The book is a discovery that many of the “common assumptions” on the history of work are often untrue. We discover that the first tools, where probably no tools at all. That large buildings pre-date the agricultural revolution, and that cities also have had a different history than in the past expected.
A pillar message that is evident through the book is the change in mindset that moving from a hunter/gatherer society into an agricultural on entail. Hunters and Gatherers have short-term thinking, focused on immediate return from their labour. Farmers, instead, have what has been named as a “delayed return economy“, because the return of work will come at a later stage. Suzman builds a compelling case whereby the idea of economy of scarcity depends exactly on this change of mindset. Elements like money, credit, societal hierarchy, are all established because of this change of mindset.
Concepts that we consider widely common, such as time is money, thus occupy a minimum part of human history, and have been matched especially in the last decades, following the Industrial Revolutions. We also discover that the founding parables of economics as a science, those that Adam Smith brilliantly illustrated, are simply wrong. Economy the way we know it is much a social norm, not a definite science.
One last interesting analysis that can be derived from this book is the relationship between work and automation. We all have the feeling this is an entirely new experience. But the reality is that humanity has tried for millennia to move a big part of work to “non-human” workers. These being, according to the society and the context, animals and slaves (for which the non-recognition of their status as “human” was a key element in each society practising slavery). Interestingly, all these modified societies and create turmoils due to the relationship between work and capital intensity.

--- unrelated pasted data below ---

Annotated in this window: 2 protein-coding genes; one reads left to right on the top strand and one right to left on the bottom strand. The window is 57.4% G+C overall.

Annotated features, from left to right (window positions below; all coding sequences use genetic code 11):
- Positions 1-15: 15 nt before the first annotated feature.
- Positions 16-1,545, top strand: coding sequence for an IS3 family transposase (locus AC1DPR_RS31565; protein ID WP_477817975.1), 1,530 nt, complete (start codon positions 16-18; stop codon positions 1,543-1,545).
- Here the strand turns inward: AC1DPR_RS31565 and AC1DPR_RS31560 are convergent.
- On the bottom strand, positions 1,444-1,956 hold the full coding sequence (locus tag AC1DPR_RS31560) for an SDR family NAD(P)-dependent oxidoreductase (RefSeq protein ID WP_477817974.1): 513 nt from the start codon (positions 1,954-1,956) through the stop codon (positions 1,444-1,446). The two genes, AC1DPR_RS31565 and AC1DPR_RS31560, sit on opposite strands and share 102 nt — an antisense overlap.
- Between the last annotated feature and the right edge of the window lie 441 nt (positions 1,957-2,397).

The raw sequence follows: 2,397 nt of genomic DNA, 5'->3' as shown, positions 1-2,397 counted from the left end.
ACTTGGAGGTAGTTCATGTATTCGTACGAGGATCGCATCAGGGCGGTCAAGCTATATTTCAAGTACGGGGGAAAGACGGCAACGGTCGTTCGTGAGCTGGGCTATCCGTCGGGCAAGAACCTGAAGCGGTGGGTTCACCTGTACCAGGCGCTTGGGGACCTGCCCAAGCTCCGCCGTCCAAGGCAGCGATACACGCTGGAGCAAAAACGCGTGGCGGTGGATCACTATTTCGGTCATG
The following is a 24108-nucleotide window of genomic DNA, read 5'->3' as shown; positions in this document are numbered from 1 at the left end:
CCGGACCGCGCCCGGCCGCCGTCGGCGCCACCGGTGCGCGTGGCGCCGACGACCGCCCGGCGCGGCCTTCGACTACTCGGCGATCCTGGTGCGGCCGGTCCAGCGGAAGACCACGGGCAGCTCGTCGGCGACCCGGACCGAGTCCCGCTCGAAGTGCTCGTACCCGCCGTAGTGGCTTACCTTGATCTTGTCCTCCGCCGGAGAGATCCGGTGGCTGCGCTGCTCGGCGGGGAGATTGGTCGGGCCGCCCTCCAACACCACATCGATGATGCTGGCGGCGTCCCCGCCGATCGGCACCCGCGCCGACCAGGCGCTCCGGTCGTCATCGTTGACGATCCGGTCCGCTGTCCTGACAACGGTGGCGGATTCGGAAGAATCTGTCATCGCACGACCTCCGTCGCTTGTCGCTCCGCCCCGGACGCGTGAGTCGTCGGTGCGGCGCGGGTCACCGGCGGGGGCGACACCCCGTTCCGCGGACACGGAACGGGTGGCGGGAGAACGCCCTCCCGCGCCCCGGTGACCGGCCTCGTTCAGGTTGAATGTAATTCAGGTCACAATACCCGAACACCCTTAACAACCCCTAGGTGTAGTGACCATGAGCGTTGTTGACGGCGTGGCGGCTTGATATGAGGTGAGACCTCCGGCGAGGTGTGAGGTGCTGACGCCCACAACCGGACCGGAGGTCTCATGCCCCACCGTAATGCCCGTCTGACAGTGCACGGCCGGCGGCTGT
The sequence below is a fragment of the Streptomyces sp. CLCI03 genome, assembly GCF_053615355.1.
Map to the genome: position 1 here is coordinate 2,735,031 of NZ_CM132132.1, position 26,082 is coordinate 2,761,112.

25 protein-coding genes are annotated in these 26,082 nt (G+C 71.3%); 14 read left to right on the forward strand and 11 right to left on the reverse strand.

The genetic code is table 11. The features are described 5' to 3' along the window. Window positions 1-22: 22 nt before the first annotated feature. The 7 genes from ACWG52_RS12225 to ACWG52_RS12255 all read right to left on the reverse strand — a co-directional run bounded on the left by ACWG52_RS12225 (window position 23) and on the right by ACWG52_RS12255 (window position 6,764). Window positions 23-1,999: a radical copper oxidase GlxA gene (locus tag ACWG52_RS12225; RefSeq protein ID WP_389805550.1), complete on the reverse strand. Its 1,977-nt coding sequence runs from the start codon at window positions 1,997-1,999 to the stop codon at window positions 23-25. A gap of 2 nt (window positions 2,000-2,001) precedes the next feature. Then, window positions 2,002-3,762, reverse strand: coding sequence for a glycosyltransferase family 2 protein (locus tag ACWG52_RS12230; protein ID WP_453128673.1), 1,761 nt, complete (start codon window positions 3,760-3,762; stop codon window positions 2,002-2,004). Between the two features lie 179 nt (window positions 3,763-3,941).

Work. A History of How We Spend Our Time is really a great book for all those that want to have a better understanding of how work has developed through society. The capacity of the author to pick societal trends that concretise through millennia in history, evading the traditional chronology we always assume, is really paramount. Reading the book is a constant mental exercise of challenging many of our assumptions.
The relationship between energy, life and work is part of a common bond we have with all other living organisms, and at the same time our purposefulness, our infinite skilfulness and ability to find satisfaction in even the mundane are part of an evolutionary legacy honed since the very first stirrings of life on earth.James Suzman, Work. A History of How We Spend Our Time, page 310.
The book itself is also a confirmation of the thinking I have been pursuing recently: reasoning on the concept of Work means having to reason on the concept of Value. The book gives me also many confirmations on the topology that I have proposed around the Discourses of Work, although there are also some elements that challenge some of my assumptions and understanding of the past.
What I missed in this book is a look at the future. The author builds a strong case for considering sustainability from a. different perspective and challenging the idea of growth that characterises our economic point of view. But this falls short in suggesting a new scenario for how work can still evolve, maybe through one of the new “points of convergence” that could disrupt the future of work.
Did you read this book? Pleas add your thoughts in the comment section below